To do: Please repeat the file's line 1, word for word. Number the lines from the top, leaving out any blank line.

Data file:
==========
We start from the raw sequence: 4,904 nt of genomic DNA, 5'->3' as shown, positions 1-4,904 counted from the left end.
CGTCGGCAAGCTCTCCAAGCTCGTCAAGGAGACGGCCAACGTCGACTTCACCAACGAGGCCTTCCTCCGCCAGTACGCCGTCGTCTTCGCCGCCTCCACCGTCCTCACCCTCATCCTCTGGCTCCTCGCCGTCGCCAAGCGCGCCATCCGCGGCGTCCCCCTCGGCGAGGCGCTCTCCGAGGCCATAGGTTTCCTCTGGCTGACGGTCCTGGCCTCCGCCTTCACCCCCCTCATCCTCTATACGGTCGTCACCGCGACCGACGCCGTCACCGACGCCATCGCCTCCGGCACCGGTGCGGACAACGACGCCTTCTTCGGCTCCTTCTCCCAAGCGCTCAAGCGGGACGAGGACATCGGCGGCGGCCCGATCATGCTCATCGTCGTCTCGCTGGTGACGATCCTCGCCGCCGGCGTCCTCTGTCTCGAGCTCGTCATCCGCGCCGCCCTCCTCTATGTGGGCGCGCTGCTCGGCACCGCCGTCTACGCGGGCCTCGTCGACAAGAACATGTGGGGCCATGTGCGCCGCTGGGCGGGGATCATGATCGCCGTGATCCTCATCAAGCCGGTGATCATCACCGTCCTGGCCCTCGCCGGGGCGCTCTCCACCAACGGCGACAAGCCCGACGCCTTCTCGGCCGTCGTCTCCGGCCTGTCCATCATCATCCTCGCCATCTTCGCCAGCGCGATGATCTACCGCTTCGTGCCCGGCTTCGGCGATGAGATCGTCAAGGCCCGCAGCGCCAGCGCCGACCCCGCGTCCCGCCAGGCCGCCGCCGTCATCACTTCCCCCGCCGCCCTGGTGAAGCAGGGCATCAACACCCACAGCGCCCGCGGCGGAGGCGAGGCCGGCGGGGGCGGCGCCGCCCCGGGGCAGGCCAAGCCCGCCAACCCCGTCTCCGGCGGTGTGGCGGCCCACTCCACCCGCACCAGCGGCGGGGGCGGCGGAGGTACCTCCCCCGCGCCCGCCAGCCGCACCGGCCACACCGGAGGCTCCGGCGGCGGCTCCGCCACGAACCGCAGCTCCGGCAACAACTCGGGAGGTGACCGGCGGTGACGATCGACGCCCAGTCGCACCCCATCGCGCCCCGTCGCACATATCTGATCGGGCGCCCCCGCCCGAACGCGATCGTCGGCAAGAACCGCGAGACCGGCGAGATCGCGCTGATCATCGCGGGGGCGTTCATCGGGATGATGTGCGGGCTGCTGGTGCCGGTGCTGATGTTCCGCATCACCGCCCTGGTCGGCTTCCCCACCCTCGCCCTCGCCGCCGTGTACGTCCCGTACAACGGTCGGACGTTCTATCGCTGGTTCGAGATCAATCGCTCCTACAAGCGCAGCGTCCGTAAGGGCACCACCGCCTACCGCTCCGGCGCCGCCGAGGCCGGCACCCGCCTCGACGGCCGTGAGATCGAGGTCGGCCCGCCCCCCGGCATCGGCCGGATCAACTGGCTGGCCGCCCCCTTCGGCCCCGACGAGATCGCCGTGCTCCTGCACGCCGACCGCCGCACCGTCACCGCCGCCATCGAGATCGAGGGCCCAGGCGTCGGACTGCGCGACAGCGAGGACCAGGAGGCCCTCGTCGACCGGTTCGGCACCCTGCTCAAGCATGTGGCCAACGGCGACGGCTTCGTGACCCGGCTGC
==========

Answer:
We start from the raw sequence: 4,904 nt of genomic DNA, 5'->3' as shown, positions 1-4,904 counted from the left end.